Dr. Langley is Head of Infectious Disease at the IWK Health Centre
“Instead of worrying about self-diagnosing, people should focus on minimizing the risk of catching any of these viruses."
As we continue to live with COVID-19, flu immunization is more important than ever to protect our lung health.
We are fortunate to have world-class team of vaccine experts here in Halifax to provide Nova Scotians the information needed to make informed decisions on vaccines and vaccine safety. The Canadian Center for Vaccinology (CCfV) located in the IWK Health Centre, is a collaboration of Dalhousie University, the IWK Health Centre and Nova Scotia Health.
Founded in 2007, the CCfV was established to develop, implement and evaluate vaccines and vaccine technology. The CCfV has an integrated, interdisciplinary research team of investigators working in three collaborative groups: Vaccine Discovery; Vaccine Evaluation; and Programs, Policy, and Implementation. The research that is conducted includes social science and humanity research which is integrated into vaccine discovery and evaluation, which helps to inform vaccination policy and practice. In addition, the CCfV has been established as the go-to experts for infectious disease vaccine and vaccine safety information. Extensive research conducted by CCfV, helps the general public feel more confident about the safety and benefits of vaccination.
While the flu vaccine will not protect against COVID-19, there are numerous benefits as the flu vaccine has been shown to reduce the risk of flu illness, hospitalization and death. Getting the flu vaccine can help to reduce the burden on healthcare resources for the care of patients with COVID-19. Now, more than ever, we all have to do our part to protect our lung health and protect those around us by getting vaccinated. Dr. Top, of the IWKs Division of Infectious Disease states that “the worst case scenario is a bad flu season on top of a surge of COVID-19,” on the overburdened healthcare system.
The experts at CCfV continue to offer Nova Scotians advice on the best ways to protect themselves against the flu in light of COVID-19. Dr. Langley, head of Infectious Disease at the IWK Health Centre advises “Instead of worrying about self-diagnosing, people should focus on minimizing the risk of catching any of these viruses. They can start by staying vigilant with mask wearing, physical distancing, and hand hygiene. Those practices can protect people from many infections including the cold, the flu, and COVID-19”.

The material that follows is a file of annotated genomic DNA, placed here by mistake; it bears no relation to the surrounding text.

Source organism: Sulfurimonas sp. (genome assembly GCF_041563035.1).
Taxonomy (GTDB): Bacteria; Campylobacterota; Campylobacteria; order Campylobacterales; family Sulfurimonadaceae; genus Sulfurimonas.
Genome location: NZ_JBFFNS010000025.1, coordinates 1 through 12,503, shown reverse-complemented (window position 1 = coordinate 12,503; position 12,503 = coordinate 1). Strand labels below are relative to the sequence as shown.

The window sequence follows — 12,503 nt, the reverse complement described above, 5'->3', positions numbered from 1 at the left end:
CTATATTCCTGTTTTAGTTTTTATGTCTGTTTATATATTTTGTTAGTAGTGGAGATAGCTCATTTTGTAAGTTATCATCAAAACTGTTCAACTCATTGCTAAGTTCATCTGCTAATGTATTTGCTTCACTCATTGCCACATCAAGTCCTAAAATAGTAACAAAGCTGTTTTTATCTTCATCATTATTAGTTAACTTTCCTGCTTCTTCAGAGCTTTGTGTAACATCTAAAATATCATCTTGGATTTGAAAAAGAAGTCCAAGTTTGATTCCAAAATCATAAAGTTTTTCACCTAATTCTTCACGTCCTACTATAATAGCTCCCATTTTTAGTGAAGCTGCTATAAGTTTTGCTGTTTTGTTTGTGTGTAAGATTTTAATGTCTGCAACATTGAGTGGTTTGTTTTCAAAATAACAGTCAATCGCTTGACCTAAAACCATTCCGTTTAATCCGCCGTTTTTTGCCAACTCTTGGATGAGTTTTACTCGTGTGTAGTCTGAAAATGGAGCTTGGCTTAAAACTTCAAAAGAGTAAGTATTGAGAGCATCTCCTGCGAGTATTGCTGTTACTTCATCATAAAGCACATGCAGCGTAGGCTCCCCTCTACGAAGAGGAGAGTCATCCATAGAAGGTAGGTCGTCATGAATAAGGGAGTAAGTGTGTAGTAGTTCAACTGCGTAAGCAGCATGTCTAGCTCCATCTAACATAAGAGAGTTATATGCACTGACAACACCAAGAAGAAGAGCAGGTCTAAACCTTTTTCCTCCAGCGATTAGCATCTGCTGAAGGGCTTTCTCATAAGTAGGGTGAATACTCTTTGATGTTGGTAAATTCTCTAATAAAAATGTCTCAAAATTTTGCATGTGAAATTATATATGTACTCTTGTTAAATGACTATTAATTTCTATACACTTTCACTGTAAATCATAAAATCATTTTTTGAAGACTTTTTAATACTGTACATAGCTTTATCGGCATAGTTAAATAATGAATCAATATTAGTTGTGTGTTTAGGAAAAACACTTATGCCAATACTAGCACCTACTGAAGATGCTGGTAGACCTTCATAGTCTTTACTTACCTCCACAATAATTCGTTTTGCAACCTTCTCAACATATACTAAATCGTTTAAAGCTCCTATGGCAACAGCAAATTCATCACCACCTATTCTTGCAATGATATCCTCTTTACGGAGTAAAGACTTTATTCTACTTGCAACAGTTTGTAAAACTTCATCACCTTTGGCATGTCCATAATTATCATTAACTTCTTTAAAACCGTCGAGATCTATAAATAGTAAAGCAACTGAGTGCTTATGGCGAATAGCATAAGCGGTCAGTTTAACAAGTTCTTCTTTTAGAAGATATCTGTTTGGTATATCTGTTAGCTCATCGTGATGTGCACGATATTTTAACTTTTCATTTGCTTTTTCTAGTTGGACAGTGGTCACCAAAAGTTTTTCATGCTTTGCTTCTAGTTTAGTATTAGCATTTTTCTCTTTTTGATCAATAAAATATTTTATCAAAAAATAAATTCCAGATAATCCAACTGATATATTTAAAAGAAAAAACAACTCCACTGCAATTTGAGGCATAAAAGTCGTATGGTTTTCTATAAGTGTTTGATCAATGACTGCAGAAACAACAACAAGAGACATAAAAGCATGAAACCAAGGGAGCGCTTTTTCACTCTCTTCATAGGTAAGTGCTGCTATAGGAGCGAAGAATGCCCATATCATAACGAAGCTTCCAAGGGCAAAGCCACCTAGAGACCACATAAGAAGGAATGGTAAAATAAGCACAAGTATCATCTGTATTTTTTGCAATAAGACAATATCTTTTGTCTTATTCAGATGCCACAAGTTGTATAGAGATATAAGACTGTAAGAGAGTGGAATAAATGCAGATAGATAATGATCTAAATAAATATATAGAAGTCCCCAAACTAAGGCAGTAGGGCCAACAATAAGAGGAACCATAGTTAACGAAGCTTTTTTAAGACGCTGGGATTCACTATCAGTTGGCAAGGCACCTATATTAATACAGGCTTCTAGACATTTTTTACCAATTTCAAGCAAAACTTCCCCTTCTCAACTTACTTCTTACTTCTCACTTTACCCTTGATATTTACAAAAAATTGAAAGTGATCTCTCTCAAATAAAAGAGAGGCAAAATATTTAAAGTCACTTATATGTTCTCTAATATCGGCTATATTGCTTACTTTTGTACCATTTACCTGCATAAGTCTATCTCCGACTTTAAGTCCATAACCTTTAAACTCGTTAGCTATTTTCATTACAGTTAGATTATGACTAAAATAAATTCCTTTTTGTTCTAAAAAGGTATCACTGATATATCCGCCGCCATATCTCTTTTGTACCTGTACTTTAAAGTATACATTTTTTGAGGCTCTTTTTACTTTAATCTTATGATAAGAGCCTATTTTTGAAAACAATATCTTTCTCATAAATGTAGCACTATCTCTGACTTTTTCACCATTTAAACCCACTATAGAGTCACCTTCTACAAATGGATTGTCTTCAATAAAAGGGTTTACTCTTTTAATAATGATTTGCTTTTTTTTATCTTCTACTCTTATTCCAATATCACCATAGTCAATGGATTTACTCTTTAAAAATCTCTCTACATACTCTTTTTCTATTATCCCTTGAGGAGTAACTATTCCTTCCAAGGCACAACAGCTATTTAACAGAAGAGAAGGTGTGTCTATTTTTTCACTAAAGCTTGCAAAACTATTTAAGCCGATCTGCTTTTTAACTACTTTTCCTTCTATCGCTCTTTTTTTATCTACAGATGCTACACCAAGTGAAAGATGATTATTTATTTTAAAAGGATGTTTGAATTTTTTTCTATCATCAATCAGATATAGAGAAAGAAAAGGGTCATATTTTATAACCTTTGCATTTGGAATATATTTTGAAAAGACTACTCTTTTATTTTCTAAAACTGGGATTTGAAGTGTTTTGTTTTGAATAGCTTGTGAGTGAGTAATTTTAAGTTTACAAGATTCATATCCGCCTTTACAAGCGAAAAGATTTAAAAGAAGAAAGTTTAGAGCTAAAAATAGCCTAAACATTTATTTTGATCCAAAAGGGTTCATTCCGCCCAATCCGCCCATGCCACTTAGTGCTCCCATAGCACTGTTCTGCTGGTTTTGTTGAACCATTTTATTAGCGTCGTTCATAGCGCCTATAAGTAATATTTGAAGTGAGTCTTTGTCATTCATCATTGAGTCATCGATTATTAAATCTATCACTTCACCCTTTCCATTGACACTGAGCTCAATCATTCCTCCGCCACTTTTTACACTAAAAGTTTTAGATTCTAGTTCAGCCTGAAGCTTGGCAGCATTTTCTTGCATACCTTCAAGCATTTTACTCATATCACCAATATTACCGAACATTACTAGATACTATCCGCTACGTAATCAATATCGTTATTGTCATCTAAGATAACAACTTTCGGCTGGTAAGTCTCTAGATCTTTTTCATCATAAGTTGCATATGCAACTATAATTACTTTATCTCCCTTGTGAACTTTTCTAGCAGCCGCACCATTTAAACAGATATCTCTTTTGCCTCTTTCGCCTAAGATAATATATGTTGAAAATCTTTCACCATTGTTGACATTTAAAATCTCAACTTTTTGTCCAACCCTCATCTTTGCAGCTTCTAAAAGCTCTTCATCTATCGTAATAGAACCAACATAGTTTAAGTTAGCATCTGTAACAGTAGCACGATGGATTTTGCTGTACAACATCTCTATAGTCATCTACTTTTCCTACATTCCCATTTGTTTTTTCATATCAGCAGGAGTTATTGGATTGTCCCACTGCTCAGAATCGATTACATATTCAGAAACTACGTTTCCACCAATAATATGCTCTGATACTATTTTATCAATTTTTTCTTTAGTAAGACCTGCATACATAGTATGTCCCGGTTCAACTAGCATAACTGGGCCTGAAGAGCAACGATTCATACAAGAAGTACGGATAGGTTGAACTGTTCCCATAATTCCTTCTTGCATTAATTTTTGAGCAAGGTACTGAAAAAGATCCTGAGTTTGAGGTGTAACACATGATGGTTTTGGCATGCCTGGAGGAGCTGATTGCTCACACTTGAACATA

Investigators with CCfV provide information to the public through articles, media, publications and presentations, based on research that they have work extensively on. Some of the most critical flu-related studies in Canada are conducted by the Canadian Immunization Research Network (CIRN) which is based out of CCfV. CCfV has established themselves as trusted experts in influenza research. With two sub-networks of CIRN: Canadian National Vaccine Safety Network (CANVAS) which assess vaccine safety, ensuring the safety of the flu vaccines provided to Canadians each year, and the Serious Outcomes Surveillance (SOS) completing essential work regarding flu outcomes and vaccine safety.
While the COVID-19 virus continues to rage on across Canada, it has never been more important to take a proactive approach to protecting our lung health. You can rest assured that the world class team at the CCfV continues to do their part to protect Canadians from infectious disease through their tireless vaccine and vaccine safety research. Make sure you protect yourself by getting the flu vaccine. It's FREE and easily accessible. Contact your local pharmacy or primary care provider to find the nearest location to get your flu shot.
 Plowman, Sarah. (09, 11, 2020). Nova Scotia orders more flu shots to meet higher demand. CTV Atlantic News. Retrieved from: Nova Scotia orders more flu shots to meet higher demand | CTV News
 Snan, Nebal. (09, 16, 2020). COVID-19 to complicate flu season in Nova Scotia. Saltwire: Chronicle Herald. Retrieved from: COVID-19 to complicate flu season in Nova Scotia | SaltWire